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The Ibanag Language and Public Signages

Ethnologue, one of the foremost online sources of information on the languages of the world, identifies the domain of use as a gauge in determining a language’s state in terms of the number of its speakers.

Where or in what situation a particular language is used? A language aside from its function as a basic channel for verbal communication at the home, school, workplace, or elsewhere, may also be used in other domains such as literature and music, evangelization, or public administration to name a few.

The lesser the domain of use, the more a language is at risk of endangerment due to declining functionality, importance, and therefore, speakers.

The Cagayan Valley is home to diverse languages, the majority of which are indigenous. Ibanag is among the few native minority languages whose speakers are not only found in a single province. According to some speakers themselves, both in Cagayan and Isabela, the language is often labeled as “dying”, though erroneously. Speakers, nevertheless, have every right to worry, as their observations on the language’s non-transfer to the younger generation are true and valid. Tagalog, as the country’s official language, has acquired a higher prestige among the locals, and therefore, has become the first language of many, if not most of the younger generation.

The proper term for the language’s state of its vitality, however, could be based on the Expanded Graded Intergenerational Disruption Scale or EGIDS– “threatened”. The EGIDS, along with its UNESCO counterpart, is what experts use in determining whether a language is healthy or declining. 

As such, many local government units of towns or cities with sizable Ibanag populations, or where founded by the Ibanag, often utilize their cultural departments in conceiving projects that address the issue of the Ibanag language’s perceived declining vitality.

According to the EGIDS, a language is "threatened? if some of its speakers are not teaching it to their children. The UNESCO describes this as "vulnerable". (infographic by the Ibanag Facebook page)

In the city of Tuguegarao, the Ibanag people respond by placing public signages or texts written in their mother language.  This adds functionality to the language as a means of communicating city regulations apart from public notices issued privately by business establishments or other institutions. 

Public signs not only “revive” and preserve the language among native speakers, but it could tend to encourage the growing population of non-speakers to learn the language, migrants included, but most especially the Ibanag youth who now speak Tagalog exclusively. 

A sign in Ibanag encouraging cleanliness
Another sign in Ibanag promoting environmental cleanliness
A collection of Ibanag proverbs promoting good values

Tuguegarao City, though, is a complex linguistic community. It is a melting pot of ethnicities. Another indigenous language, Itawit, requires similar attention with regard to revitalization and preservation amidst the growing influence of dominant languages. Ibanag’s past prestige over Itawit, though, lingers. Thus, efforts to involve Itawit in providing domains of use similar to Ibanag, remain to be seen.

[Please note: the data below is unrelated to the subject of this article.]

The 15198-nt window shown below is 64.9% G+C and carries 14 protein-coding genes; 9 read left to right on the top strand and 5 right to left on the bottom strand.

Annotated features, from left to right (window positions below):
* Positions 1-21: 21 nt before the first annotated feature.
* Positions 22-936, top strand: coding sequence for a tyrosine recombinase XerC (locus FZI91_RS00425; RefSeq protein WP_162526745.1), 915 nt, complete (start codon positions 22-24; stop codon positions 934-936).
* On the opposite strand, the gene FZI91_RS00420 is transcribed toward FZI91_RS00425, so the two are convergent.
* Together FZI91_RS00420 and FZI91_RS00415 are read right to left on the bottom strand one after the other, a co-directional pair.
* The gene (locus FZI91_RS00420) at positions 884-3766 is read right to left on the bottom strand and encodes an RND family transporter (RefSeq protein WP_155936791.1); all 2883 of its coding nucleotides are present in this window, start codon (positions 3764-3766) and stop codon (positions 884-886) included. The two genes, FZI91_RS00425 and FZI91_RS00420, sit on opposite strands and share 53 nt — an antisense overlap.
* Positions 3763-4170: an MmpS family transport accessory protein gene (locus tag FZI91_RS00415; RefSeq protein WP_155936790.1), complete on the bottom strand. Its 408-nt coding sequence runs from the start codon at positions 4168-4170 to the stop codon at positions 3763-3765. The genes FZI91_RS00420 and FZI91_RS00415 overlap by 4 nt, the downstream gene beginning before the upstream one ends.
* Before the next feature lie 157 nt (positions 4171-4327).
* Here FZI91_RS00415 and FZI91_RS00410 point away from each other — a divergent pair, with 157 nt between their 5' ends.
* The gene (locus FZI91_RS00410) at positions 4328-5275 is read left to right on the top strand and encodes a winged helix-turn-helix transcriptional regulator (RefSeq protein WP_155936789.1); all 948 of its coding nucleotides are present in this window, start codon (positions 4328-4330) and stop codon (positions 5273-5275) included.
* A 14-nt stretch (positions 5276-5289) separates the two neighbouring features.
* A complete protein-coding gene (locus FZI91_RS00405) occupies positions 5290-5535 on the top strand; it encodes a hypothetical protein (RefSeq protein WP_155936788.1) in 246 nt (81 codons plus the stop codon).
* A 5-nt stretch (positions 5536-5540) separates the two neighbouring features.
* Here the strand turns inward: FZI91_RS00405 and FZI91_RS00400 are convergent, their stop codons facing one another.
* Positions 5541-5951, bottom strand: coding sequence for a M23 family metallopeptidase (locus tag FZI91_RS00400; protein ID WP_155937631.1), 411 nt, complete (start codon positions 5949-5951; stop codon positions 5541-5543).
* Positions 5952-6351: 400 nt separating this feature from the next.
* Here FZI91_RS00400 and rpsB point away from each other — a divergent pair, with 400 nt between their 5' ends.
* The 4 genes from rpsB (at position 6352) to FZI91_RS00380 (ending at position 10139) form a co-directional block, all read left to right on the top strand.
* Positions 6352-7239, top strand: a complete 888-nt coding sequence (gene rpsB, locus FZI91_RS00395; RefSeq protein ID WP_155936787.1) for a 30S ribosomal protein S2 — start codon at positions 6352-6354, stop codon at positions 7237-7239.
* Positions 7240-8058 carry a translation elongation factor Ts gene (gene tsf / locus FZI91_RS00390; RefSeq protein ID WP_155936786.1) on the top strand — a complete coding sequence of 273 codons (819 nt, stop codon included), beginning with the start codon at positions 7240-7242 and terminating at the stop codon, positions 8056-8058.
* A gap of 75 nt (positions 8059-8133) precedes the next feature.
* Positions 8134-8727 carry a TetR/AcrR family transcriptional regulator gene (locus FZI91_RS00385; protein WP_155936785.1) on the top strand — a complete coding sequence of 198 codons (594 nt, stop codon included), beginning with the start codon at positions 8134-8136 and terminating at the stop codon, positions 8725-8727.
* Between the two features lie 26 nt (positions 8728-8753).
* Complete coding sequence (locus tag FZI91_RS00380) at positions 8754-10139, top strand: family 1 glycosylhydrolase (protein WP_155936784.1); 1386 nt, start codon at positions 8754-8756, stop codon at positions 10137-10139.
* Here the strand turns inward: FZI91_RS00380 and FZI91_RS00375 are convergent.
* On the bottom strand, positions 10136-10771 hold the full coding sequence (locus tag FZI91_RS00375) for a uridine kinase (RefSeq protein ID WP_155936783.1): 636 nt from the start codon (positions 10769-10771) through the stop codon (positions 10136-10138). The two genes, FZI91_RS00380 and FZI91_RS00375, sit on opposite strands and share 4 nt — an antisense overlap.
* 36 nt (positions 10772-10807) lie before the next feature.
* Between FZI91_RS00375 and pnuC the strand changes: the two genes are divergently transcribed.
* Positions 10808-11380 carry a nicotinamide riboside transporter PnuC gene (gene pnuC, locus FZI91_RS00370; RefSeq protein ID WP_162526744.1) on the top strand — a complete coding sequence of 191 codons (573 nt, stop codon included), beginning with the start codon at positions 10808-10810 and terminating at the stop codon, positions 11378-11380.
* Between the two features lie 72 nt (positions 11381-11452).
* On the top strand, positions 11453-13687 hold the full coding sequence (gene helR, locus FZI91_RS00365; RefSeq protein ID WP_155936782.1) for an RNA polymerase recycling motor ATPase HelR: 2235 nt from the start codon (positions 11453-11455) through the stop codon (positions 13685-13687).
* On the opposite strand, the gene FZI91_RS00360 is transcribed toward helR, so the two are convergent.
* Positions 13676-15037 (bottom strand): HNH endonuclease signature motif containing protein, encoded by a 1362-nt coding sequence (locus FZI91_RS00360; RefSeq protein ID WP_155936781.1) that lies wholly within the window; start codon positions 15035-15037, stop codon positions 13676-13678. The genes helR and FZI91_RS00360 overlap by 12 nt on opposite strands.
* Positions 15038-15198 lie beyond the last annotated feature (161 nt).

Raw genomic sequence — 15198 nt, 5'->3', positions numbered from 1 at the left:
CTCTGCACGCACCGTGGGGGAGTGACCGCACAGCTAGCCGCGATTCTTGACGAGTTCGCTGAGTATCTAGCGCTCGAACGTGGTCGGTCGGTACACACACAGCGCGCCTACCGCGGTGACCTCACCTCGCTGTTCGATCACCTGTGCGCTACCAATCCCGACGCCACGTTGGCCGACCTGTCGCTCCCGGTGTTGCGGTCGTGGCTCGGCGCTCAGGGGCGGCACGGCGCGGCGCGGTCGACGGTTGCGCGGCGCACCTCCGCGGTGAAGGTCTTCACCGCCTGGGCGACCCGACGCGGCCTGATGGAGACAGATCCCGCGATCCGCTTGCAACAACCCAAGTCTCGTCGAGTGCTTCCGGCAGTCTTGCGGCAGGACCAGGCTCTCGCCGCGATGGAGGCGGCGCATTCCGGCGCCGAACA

Multilingual signages, in fact, are a norm in many multilingual communities abroad, in countries and regions such as Scotland, Quebec, Israel, New Zealand and so forth. This mode of language promotion, hitting two birds with one stone, could be adopted by local government units if they so decide. After all, why should only one threatened language be favored over another? Other Cagayan Valley indigenous languages like Malaueg, Yogad, Gaddang, Ilongot, Atta, Kalanguya, Ayangan, the Agta languages, and others, deserve to be protected also.

They can stand side by side with Tagalog, as more numerous Tagalog and English public signages may be; our nation still needs a  unifying national language. 

A sign in a business establishment using multiple languages-- Tagalog, Ilokano, Ibanag, English
"Nadaral" means out of order both in Ibanag and Itawit. Since both languages are closely related, there are many similar vocabulary or linguistic cognates between the two.
This is an example of a sign in Ibanag used for waste segregation. The influence of Tagalog is so significant such that even Ibanag signages show examples of linguistic borrowing. The Ibanag word for metal or iron is "balayang", but it was replaced by the Tagalog "bakal" in the label to the left.

In the end, however, adding this single domain of use for minority languages such as Ibanag or Itawit is and will not be an effective solution on its own. It all comes down to the parents’ preference of what language they teach their children.

If parents do not realize the value and significance of language diversity and ethnic identity, public signages in indigenous languages, how many they are, could lose their meaning, literally perhaps, but also symbolically.

What does it mean to be Filipino, someone who identifies with the Philippines, a country that is home to 180 or more ethno-linguistic groups? We are all rooted in the histories of these ethnic groups. Before declaring ourselves as Filipino, should not we embody our being Ibanag, Itawit, etc.? What other straightforward way to do so besides speaking, writing, using the language of our ethnicities? (OTB/JKC/PIA Region 2)

About the Author

Jan Karl Coballes

Regional Editor; Research and Development Officer; Tuguegarao City and Batanes Information Center Manager

Region 2

Ibanag. Writer. Researcher. Ethnographer. Ethno-historian. Graduate student focusing on linguistic and cultural anthropology.

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